Seattle Releases a Study on its Creative Economy to Inspire Action and Build Understanding
The City of Seattle published recently its first Creative Economy report. According to the report, the Office of Film & Music, Office of Economic Development, and Office of Arts & Culture undertook studying the local creative economy "because we know that creativity is vital to the health of our economy, both now and in the future."
The city "undertook the study not just to understand the city’s creative sector but also to inspire action from policymakers, creative advocacy organizations, creative workers, employers, and consumers of creative works," details Emsi in a post.
The city explains that it's key to understand the creative workers’ contributions to its community as well as the challenges they face. "This report is a major step toward building that understanding."
Seattle is an economic and cultural powerhouse; we consistently rank as a top destination for tourists and as one of the best places to live in the United States. We owe this reputation in large part to the imagination and inventiveness of our local workforce. Not only do creative workers fill our local performance spaces and art galleries, but they are also essential to our booming tech sector, where computer programmers and software developers use creativity in their work every day. Investing in creative skills and media arts education is important to keeping our workforce strong and competitive for years to come.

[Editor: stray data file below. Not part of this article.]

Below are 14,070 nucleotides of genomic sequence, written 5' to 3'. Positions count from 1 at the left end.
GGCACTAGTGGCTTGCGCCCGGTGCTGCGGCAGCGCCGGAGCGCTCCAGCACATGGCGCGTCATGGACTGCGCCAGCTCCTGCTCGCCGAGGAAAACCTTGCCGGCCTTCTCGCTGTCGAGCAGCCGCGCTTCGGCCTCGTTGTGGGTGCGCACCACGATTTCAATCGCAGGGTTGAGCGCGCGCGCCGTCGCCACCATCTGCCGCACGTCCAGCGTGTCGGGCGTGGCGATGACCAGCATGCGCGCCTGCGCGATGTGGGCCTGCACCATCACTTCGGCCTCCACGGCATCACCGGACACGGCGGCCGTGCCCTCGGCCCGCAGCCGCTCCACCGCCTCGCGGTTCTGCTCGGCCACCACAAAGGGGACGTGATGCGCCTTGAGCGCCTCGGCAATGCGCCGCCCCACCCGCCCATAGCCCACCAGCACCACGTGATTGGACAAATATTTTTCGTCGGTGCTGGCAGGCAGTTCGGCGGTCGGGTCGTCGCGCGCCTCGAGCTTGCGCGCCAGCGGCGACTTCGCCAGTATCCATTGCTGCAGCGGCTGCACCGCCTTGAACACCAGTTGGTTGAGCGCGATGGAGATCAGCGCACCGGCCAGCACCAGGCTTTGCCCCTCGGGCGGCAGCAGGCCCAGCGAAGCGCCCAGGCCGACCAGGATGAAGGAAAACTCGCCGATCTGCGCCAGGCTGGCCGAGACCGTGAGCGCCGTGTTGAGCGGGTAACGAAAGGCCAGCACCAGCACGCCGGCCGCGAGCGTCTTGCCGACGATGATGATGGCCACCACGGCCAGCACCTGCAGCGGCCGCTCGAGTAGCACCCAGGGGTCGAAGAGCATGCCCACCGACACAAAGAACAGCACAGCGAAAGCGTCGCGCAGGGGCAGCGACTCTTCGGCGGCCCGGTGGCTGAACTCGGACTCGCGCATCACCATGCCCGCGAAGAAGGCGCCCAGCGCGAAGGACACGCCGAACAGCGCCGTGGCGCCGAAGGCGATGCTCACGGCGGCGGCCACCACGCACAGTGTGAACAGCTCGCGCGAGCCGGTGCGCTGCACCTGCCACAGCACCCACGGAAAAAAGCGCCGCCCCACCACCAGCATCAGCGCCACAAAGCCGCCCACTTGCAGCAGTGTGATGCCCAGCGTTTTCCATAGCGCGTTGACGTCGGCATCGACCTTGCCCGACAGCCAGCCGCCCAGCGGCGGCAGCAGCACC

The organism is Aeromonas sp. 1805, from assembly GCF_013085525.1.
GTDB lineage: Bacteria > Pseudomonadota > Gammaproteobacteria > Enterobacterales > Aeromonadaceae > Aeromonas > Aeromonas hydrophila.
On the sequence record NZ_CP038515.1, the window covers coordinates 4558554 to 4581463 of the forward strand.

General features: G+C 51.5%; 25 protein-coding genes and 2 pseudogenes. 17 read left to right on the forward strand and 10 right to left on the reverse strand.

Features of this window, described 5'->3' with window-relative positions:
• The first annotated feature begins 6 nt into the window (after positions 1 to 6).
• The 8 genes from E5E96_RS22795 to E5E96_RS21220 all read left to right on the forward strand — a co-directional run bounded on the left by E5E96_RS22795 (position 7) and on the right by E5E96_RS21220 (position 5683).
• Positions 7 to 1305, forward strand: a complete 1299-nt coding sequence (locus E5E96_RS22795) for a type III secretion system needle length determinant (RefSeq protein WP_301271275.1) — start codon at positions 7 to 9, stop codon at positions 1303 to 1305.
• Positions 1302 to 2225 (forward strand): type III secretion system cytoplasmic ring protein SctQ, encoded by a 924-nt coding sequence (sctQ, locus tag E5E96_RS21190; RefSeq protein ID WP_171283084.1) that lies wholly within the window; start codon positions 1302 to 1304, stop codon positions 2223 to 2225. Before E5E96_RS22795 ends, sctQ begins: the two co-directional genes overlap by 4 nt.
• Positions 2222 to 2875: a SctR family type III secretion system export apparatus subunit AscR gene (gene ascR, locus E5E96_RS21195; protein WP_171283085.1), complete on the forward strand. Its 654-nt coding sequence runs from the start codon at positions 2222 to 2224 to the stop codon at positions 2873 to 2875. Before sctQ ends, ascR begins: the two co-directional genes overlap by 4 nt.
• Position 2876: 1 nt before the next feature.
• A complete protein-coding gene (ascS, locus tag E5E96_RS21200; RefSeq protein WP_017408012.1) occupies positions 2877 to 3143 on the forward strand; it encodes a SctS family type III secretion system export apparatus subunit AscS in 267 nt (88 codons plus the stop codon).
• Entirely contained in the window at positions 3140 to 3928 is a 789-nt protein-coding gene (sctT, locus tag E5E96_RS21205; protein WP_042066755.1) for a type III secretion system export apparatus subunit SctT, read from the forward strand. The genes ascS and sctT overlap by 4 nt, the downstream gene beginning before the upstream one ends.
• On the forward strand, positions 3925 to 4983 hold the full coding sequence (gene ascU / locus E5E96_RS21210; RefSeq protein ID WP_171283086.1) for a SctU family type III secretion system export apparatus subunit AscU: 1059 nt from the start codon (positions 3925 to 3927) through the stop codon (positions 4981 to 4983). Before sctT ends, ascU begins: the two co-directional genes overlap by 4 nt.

The report seeks to define the creative economy, quantify the creative economy, and inspire action: "We were our own primary audience for this report, and we undertook this work to help us identify bright spots where we can build momentum, as well as gaps and disparities we can work to close. We also hope to inspire action by other creative economy stakeholders, including regional policy makers, creative workers, employers, creative advocacy organizations, and consumers of creative works."
Image: Wynn Barnard, City of Seattle Office of Economic Development, via Emsi